Although ageing is a process that presents new possibilities, it is also accompanied by a set of unfamiliar challenges. As people age, they face a combination of physical, emotional and material problems that can be difficult to negotiate.
One challenge that marks a significant transition is retirement. For most people, work does not just pay the bills; it also contributes to their sense of personal identity.
In this case, retirement does not only lead to a loss of income; it can also lead to a loss of status to which many people find it difficult to adjust. Another significant transition that many older people face is the loss of a spouse. Widowhood can represent the loss of a partner of 40 or 50 years, and someone who has been the main source of companionship and support.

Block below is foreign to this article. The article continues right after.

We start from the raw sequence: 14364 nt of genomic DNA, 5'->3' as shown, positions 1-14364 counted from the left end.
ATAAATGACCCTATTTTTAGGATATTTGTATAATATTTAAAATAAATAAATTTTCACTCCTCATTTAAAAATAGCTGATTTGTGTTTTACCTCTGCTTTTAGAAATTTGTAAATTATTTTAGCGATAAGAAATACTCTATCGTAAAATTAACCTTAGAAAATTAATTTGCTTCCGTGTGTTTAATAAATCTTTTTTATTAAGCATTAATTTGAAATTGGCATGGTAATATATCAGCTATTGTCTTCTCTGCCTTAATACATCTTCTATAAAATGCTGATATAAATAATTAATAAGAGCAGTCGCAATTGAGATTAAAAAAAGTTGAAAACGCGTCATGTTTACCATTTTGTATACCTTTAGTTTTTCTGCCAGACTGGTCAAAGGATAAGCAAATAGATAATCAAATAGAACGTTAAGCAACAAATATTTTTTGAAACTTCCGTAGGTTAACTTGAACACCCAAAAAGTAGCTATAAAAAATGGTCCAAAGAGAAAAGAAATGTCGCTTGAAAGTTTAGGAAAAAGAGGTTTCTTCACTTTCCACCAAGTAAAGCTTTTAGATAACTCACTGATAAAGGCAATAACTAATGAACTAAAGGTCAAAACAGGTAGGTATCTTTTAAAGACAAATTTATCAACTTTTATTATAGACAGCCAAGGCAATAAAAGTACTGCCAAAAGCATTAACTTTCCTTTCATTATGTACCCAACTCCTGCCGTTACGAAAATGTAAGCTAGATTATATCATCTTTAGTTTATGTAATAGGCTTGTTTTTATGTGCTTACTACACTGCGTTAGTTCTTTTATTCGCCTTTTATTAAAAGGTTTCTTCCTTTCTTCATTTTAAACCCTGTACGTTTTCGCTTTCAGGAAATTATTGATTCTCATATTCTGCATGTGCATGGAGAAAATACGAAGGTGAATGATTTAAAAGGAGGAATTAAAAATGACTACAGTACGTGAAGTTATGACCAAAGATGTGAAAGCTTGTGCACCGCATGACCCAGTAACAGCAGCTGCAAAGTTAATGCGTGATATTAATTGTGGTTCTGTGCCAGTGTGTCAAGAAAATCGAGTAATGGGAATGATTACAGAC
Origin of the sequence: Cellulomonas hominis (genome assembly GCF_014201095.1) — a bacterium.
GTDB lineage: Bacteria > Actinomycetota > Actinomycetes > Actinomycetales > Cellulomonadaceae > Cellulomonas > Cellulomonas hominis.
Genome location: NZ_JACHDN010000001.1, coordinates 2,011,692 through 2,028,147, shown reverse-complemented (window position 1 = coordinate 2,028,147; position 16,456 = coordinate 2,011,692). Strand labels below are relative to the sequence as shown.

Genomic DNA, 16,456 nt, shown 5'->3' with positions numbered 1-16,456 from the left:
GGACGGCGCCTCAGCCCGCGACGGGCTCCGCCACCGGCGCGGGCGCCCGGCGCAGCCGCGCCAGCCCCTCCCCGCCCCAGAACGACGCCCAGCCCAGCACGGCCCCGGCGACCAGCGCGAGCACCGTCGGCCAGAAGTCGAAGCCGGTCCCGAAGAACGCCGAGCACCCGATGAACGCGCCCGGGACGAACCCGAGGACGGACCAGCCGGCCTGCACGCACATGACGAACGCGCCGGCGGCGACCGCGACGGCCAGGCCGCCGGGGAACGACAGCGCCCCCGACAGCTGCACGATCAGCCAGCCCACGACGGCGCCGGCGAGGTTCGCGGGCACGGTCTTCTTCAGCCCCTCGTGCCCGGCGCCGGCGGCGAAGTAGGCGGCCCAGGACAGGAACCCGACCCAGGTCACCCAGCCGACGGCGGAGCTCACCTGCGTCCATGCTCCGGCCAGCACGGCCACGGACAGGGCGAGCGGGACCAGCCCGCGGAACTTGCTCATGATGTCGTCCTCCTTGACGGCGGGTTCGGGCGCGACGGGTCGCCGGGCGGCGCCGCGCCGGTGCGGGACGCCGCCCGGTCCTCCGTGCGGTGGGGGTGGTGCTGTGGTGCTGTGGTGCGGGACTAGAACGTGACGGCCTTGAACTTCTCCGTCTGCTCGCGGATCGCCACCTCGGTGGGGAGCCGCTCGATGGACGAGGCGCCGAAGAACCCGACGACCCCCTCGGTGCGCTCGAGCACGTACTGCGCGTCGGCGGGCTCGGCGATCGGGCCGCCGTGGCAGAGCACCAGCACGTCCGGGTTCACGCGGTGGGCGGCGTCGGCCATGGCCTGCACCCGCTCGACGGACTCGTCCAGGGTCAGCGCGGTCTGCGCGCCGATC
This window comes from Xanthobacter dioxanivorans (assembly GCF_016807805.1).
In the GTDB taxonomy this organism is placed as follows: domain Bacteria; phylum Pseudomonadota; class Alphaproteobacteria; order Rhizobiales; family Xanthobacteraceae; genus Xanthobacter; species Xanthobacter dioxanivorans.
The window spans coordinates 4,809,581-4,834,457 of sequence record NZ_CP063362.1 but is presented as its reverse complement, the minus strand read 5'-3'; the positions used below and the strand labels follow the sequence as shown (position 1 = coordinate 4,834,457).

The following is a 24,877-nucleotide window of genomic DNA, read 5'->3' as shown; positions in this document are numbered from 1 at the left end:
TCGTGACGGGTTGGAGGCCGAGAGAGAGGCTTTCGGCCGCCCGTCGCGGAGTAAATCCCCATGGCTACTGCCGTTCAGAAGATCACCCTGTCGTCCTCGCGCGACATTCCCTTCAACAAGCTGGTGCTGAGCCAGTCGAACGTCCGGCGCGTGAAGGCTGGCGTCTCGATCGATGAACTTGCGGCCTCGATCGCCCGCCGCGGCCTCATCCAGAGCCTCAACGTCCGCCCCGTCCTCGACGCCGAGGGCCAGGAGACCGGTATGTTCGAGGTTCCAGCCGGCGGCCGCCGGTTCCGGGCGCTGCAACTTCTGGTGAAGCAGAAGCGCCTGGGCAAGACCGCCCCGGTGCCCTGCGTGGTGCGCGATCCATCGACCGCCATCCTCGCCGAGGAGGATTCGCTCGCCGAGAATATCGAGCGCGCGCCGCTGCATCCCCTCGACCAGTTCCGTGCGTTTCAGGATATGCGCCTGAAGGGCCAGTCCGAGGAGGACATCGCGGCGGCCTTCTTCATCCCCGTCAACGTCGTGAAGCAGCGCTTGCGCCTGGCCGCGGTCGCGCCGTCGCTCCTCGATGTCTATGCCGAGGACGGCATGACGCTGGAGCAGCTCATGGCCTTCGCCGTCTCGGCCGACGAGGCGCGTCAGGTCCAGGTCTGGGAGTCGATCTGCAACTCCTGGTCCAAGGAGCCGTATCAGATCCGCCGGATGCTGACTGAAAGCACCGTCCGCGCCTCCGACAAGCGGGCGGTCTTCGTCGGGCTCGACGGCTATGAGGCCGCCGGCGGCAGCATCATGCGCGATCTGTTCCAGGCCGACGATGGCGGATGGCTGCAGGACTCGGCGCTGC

The older population reflects the diversity within societies. Older people are rich, poor and in between; they belong to all ethnic groups; they live alone and in families of various sorts; they vary in their political values and preferences; and they are gay and lesbian as well as heterosexual. Furthermore, like other people, they are diverse with respect to health. These differences can influence the ability of older people to maintain their autonomy and overall well being.